Every year, 20,000 square miles of earth are desertified: plant species are destroyed, the ground turns to dust and life is made near impossible. In David Brooks’s Art Production Fund commission, Desert Rooftops, an installation on the corner of 46th Street and 8th Avenue, desertification is compared with suburban sprawl.
This chilling sculpture is a near-perfect representation of a suburban house sunk directly into the ground, up to its roof. The deconstructed house covers an entire building lot, with impossible angles and uncanny elevations studding the roof. Its huge expanse is too much to take in at once, but the gates are occasionally open for visitors to wander amongst the gables.
Although Brooks worked with professional roofers to ensure a high degree of verisimilitude on the micro level of Desert Rooftops, the incongruities of the macroscopic view give it the feel of a cold and desolate landscape. Brooks makes his point here: that desert, defined as a monoculture, isn’t just sand and sun. Exurbs and industry can also lay claim to the title.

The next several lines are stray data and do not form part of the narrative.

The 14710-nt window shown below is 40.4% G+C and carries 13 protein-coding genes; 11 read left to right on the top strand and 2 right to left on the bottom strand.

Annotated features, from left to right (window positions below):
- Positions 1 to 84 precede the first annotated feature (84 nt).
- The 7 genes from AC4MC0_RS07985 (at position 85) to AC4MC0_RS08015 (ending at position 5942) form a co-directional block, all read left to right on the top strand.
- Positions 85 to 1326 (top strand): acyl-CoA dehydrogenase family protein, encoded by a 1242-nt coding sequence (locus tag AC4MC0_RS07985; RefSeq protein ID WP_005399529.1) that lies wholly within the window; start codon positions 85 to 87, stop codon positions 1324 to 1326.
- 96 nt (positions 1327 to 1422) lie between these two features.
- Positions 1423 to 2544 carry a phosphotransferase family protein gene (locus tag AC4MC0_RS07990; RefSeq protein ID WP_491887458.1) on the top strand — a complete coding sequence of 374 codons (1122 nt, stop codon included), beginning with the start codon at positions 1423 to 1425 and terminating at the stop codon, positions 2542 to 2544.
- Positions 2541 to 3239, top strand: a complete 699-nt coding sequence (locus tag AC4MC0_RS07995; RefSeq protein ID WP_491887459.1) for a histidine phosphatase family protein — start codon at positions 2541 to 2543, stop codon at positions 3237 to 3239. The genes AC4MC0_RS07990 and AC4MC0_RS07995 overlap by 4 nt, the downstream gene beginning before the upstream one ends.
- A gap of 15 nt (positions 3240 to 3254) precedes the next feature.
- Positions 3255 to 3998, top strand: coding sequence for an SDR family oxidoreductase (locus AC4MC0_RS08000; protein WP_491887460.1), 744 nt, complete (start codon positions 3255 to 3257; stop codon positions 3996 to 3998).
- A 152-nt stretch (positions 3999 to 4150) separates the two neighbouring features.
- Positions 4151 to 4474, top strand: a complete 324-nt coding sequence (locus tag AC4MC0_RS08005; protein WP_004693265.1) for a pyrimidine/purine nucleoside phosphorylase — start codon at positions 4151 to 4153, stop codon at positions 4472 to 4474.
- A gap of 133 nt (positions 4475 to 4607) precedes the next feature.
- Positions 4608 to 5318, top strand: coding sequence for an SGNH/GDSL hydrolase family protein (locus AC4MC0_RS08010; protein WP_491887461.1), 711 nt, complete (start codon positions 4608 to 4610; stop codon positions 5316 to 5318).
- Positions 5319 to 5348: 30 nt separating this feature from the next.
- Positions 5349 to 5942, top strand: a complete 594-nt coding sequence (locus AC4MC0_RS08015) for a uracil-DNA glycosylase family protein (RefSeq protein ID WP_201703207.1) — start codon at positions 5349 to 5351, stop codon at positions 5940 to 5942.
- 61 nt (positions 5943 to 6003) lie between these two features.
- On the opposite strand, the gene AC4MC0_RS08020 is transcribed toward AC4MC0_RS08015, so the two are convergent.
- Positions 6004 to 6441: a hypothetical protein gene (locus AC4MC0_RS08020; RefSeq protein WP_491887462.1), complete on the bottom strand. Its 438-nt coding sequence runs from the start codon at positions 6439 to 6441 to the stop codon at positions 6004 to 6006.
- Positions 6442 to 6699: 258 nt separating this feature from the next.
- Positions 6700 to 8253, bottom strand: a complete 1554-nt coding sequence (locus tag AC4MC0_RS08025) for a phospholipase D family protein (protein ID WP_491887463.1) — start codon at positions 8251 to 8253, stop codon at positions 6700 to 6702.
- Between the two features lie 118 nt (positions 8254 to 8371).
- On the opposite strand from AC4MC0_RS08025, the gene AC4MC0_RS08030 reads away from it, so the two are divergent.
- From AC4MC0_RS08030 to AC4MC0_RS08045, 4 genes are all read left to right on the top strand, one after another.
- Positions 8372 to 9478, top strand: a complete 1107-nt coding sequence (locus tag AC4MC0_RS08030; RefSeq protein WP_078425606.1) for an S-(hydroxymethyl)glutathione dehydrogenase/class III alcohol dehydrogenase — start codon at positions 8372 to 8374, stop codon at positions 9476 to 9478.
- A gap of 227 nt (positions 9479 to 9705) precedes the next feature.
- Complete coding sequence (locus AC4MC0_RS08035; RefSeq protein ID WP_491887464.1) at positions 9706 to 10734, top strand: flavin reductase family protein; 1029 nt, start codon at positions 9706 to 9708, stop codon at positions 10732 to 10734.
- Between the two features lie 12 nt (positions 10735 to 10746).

Brooks has a history of flattening the materials of human growth with complex natural phenomena, as he did with his huge palm tree and concrete assemblage, Preserved Forest, on view last year at PS1. “The concrete industry is the third worst emitter of carbon dioxide today,” Brooks told A.i.A. “It is detrimental, but makes modern life possible.”
Last week at Miami’s NADA art fair, he showed a herd of life-size, concrete animal sculptures, each of which previously sat in the Florida Keys Wild Bird Center and became encrusted with guano. Its painterly aspect aside, the guano is an important part of the life cycle of tropical forest, and a stark contrast to the thick concrete. Brooks combines these materials to allude to the apocalyptic statistics on climate change: “it’s not a question of if we will become extinct,” he says, “but when. I make scenarios in which individuals can rely on their own physicality to have a relationship with data.”